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How searching for a therapist can be like searching for a mate

Friends and acquaintances often ask me whether I can recommend a psychotherapist. This question fills me with the same eagerness and desire to make a good match as a matchmaker feels when faced with a new suitor (incidentally I am a good matchmaker). I believe that trying to match a person with a potential therapist requires similar skills to matching a person with a possible mate due to the centrality of a good relationship between therapist and client in fostering a helpful, transformative therapeutic experience.

When considering embarking on a course of psychotherapy, many potential clients will have read up on or found out about the different therapeutic approaches; they may have thoughts about why CBT could help them more than another model or why psychoanalysis is not what they are looking for. However, in 2002, the American Psychological Association (APA) found that: “the therapy relationship… makes substantial and consistent contributions to psychotherapy outcome independent of the specific type of treatment” (Steering Committee 2002, p.441). This research showed that with so many different psychotherapeutic approaches available, it is the relationship between the client and therapist that impacts the effectiveness of the therapy most often rather than the type of therapy one is receiving.

For this reason, matching a client with a therapist requires similar skills to that of the matchmaker, in that I will consider which therapists I know that this person is most likely to connect and feel at ease with. I will attempt to match temperaments and modes of being such as matching a naturally practical person either with a similar therapist or a therapist who is the opposite depending on what they are looking for or feel they need. In addition, I may also ask about how important location and cost is (the cost is where the matchmaking analogy fails a little). Moreover, I like to explain to people who are looking for therapists about their right to say when something doesn’t feel right or good.

Many people setting out to find a therapist for the first time make the assumption that the therapist is the “expert”, that this is somebody who is providing a service and no matter how they feel when with that person the therapist must “know” what they’re doing. This could not be further from responsible “therapist finding”. As a potential client it is you who is “assessing” your therapist, not the other way around. The quality of the relationship you and your therapist manage to build determines how helpful and therapeutic your relationship is. If following your initial sessions, you do not feel that the relationship is working, as with finding a mate; there are plenty more fish in the sea and you do not need to settle. So here is my list of questions anybody looking for a therapist should ask him/herself when assessing a possible match, if you answer yes to most of these you’re on the right track:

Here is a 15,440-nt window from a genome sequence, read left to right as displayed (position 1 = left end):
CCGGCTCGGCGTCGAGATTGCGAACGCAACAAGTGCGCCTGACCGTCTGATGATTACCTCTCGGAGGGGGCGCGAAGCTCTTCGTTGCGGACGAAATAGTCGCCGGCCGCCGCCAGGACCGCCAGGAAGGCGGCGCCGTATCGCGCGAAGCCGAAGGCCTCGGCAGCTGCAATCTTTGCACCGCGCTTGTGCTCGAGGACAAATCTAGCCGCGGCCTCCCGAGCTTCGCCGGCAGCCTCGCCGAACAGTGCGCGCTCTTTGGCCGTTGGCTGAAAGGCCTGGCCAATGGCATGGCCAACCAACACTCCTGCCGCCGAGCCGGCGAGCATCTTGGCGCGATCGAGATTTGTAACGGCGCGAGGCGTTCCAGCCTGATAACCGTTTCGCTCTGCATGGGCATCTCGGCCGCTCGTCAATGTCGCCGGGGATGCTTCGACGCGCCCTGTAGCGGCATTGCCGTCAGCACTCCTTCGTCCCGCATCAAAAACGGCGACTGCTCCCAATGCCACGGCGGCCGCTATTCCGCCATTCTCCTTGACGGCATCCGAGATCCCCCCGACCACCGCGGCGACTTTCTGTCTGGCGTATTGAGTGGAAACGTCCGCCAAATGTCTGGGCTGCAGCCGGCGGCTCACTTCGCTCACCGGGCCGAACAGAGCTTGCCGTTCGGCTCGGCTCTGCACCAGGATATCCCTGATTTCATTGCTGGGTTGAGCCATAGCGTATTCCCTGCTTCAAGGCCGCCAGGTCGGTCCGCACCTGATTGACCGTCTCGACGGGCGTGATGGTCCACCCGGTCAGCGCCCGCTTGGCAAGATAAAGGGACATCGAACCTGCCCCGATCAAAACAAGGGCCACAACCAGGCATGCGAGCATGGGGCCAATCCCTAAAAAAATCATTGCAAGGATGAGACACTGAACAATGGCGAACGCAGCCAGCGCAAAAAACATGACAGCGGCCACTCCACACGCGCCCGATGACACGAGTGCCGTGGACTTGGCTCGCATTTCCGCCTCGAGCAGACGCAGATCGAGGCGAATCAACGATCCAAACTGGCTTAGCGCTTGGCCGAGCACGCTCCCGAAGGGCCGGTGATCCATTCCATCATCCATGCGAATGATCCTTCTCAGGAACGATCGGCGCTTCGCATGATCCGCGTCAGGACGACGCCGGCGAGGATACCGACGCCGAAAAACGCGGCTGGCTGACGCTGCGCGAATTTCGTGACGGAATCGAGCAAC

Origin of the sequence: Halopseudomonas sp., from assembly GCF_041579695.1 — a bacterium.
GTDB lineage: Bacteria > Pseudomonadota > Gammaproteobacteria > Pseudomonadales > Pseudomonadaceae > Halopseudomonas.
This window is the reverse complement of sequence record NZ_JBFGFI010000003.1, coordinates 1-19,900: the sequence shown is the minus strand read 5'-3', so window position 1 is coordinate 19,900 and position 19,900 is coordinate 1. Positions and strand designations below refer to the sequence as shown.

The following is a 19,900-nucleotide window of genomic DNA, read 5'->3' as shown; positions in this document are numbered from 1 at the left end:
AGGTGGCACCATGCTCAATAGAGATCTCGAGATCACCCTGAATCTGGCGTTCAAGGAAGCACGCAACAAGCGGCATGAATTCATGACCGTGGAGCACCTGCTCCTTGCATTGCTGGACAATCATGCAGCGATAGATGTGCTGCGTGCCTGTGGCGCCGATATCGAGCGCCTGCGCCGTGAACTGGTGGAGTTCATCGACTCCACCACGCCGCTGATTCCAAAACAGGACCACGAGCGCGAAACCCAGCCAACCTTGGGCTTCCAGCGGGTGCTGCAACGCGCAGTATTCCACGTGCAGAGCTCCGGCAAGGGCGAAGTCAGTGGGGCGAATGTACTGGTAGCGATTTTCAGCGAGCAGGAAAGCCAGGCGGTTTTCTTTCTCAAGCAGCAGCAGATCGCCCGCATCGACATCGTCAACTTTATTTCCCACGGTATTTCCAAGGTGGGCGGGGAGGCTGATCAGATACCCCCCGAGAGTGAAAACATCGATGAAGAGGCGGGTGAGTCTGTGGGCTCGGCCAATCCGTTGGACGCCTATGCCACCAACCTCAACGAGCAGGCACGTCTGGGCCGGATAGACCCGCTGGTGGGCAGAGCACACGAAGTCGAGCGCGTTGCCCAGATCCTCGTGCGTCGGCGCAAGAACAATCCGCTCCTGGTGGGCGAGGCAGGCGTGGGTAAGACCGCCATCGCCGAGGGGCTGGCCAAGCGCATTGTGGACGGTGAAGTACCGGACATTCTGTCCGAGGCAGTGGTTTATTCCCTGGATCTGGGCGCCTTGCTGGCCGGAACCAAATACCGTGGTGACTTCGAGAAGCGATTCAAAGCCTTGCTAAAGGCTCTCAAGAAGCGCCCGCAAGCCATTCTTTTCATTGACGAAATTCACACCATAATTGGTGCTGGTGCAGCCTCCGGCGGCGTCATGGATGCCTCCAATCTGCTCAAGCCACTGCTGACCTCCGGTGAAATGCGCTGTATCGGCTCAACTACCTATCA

• Do I feel at ease with this person?

  • Do I feel like this person is trying to understand/understands me?

  • Do I feel safe in the room with this person (emotionally, psychologically and physically)?

  • Do I feel able to give this person honest feedback when they say things that don’t resonate or feel unhelpful?

  • Do I feel that we have a shared sense of why I am coming and what I am looking to get from the therapy?

  • Do I feel like this person can hold, contain and manage what I am talking about?

  • Do I feel like this person cares about me?

  • Does the journey or cost fit into my life?

However, as with matchmaking, sometimes it just doesn’t work no matter how hard you try. In these cases you are well within your rights to call it quits and embark on a new search, because when you find someone you click with therapy suddenly makes sense.

Happy hunting!

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